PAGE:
A cabbie’s life, treacherous bike riding, RVs are some people’s heaven, the trolley at night, big rigs near Rosecrans, why we drive freeways, a bus driver’s day, and this skateboarder knows San Diego
Various Authors 4:09 p.m., May 27
At first look, Kitchen 4140’s summery patio and dining room ooze charm. The place looks phenomenal, like a little oasis secretly hidden in the industrial park ugly of Morena Boulevard in “Bay Ho,” which Google assures us is the correct neighborhood.
“Come. Sit here in the breeze and be wined and dined,” the artful trappings call out.
All the way back in 2012, back when Miley Cyrus still had some of her innocence, Mary Beth Abate gave a thoroughly damning review of 4140’s brunch service. She called it out as overpriced and underperforming. Kitchen 4140 (4140 Morena Boulevard, 858-483-4140) is still hard at work. Perhaps the place had tightened up its act since Mary Beth’s lackluster experience?
Sadly, no. Clumsy service and underwhelming food prevail. Watching servers repeatedly send drinks and plates to the wrong guests, sometimes even the wrong tables, raises suspicions of the managements overall professional abilities. Systems should be in place to prevent such things. How can they not be?
Sweet chili-lime calamari ($14) lived up to its name inasmuch as it was sweet. Sweetness level: Chinese takeout. Combine that with overzealous battering and the dish was thoroughly “meh.”
The short rib gnocchi ($21) had a rich, beefy flavor, but the gummy gnocchi sapped the joy from the dish. The saucy aspects of the dish had the velvety smoothness of a beef consomme, but there was nothing to punctuate that richness, so it quickly became unbearable.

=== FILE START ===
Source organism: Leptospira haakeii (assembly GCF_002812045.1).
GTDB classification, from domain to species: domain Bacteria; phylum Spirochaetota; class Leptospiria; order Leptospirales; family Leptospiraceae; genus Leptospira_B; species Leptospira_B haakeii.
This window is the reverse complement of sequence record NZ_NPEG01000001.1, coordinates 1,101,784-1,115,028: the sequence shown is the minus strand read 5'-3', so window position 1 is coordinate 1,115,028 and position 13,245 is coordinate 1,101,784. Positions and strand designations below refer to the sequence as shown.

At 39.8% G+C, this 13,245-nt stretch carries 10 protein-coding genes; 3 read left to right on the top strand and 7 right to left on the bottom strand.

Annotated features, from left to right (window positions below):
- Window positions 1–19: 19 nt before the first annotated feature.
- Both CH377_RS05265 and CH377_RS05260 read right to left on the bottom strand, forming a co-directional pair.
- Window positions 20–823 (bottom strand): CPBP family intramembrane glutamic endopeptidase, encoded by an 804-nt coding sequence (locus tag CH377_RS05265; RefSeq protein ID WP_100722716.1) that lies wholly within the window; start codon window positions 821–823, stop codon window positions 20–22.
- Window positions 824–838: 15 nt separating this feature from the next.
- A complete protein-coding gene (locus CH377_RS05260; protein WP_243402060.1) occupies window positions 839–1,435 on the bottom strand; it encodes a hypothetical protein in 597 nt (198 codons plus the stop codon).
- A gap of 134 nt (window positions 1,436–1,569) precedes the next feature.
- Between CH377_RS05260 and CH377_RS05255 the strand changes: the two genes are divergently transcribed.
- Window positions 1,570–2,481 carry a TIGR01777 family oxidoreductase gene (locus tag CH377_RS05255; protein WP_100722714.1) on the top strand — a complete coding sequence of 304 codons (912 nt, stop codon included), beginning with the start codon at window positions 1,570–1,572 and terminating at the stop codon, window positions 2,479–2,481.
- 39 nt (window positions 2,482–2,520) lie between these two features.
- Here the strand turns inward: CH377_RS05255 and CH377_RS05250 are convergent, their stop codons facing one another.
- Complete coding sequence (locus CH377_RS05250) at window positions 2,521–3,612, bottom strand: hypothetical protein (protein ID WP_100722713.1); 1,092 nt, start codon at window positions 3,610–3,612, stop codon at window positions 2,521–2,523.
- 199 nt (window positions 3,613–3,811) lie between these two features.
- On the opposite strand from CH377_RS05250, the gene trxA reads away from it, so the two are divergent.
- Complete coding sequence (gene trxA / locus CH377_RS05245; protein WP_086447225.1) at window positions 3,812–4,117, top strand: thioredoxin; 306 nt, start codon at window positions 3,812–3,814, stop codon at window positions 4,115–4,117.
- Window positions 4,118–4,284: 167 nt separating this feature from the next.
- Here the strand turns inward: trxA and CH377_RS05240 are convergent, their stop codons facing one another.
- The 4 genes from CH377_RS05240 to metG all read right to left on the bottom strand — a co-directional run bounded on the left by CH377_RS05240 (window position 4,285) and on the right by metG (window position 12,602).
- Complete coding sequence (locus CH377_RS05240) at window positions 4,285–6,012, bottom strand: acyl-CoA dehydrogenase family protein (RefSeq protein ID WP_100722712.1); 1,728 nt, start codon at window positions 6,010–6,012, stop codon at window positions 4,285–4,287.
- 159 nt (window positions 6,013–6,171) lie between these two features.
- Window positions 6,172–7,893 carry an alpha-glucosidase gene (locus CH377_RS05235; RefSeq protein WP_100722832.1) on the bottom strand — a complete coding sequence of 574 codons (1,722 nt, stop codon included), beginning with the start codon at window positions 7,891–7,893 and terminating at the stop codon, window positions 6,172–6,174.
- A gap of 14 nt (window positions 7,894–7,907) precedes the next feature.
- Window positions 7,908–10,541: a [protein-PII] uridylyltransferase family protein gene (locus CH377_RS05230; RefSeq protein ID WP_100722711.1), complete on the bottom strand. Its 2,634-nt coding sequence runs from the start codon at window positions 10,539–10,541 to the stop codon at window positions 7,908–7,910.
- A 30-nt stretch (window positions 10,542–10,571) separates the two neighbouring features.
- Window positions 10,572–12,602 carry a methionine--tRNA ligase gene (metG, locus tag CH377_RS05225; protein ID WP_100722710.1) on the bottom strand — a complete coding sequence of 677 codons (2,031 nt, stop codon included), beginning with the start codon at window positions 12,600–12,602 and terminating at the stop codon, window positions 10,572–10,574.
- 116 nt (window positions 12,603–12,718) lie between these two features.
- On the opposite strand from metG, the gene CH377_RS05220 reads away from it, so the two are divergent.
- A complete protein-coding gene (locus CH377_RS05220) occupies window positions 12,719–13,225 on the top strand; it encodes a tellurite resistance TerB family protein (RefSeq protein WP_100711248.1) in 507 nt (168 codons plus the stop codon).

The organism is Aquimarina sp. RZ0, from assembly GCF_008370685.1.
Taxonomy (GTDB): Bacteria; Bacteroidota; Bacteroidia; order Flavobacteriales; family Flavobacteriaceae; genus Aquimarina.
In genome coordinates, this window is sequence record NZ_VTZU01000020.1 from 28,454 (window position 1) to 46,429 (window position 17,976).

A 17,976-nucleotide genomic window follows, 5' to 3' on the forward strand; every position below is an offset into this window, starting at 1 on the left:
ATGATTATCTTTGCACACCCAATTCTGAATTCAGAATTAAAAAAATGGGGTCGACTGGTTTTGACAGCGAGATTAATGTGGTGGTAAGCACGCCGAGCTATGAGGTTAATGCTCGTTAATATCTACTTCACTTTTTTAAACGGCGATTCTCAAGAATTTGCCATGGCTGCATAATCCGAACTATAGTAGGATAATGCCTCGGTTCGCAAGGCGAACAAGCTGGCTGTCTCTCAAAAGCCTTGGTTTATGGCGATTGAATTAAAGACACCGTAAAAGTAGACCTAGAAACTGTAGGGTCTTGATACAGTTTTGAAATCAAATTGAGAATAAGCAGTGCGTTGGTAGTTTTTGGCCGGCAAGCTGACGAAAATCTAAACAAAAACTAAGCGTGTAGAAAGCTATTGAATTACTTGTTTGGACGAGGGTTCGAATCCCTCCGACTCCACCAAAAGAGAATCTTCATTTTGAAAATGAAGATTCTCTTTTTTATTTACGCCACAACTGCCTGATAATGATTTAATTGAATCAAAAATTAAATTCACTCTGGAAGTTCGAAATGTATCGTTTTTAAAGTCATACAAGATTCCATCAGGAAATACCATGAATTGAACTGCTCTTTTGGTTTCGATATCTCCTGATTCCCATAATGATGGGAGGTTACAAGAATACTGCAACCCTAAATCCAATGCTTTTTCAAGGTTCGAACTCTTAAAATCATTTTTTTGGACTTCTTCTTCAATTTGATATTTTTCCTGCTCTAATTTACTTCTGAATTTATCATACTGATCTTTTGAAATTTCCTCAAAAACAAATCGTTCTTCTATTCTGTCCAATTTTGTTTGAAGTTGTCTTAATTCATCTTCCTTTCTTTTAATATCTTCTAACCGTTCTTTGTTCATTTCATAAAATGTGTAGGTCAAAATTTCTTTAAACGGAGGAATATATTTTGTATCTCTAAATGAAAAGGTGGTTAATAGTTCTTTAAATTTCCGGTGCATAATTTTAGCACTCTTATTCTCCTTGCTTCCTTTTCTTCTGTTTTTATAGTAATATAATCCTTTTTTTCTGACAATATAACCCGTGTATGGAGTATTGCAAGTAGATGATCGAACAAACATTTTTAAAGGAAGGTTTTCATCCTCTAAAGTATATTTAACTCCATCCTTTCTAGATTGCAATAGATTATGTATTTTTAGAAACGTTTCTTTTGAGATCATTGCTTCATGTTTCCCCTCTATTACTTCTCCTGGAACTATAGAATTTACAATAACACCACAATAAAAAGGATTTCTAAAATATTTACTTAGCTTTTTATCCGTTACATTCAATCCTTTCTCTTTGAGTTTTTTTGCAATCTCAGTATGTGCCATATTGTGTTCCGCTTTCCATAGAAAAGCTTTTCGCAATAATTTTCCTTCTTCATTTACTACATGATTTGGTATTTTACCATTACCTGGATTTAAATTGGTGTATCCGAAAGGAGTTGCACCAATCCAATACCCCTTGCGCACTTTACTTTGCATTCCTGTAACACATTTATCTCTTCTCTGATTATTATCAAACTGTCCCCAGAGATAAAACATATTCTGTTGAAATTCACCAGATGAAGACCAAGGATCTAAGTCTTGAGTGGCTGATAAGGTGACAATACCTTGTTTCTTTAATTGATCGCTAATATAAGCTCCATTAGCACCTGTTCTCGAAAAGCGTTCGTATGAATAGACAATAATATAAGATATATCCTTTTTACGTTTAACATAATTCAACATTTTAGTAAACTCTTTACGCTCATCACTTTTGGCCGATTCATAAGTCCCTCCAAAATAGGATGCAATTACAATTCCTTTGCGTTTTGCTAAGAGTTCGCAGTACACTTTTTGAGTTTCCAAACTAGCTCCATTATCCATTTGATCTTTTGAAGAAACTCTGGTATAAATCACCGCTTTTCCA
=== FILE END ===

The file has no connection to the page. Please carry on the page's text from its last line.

“Morimoto inspired” angry duck ($38) made so many promises, showcasing its extravagant pricetag like a banner of assumptive excellence. At $20, the dish might have seemed like a good deal, considering the generous portion of duck. But the soggy breast, pulverized confit, and salty potatoes didn’t live up to the hype of an amateurish bit of cooking. Best part of the dish? A few carrots laid betwixt the two ducks, covered in a bright sauce of uncertain provenance. Crispy, fresh, and livelier than anything else on the plate. Fact: the roast duck at Saigon on Fifth (that appeared in Feast! just a few days ago) was twice as good at half the price.
The better dish, sadly, was the $19 burger. This is mostly because the thing was enormous and exploded with braised belly meat in addition to a huge patty. But, hey, Carnitas’ does a burger of equal indulgence for, like, eight bucks, so it’s hard to be that impressed by a big, gnarly burger.
If this sounds harsh, it’s meant to be. Kitchen 4140 prices itself into good company, as if it should be in league with George’s California Modern menu and other restaurants of that calibre. The very idea that 4140’s dishes are all “composed” (their word) indicates that great love, skill, and attention went into each one. It’s a beautiful sentiment, but one that’s clearly misapplied. If 4140 cut the price of every item by half, it would be worth a visit on the way to and from Costco, but hardly meriting a special trip up Morena.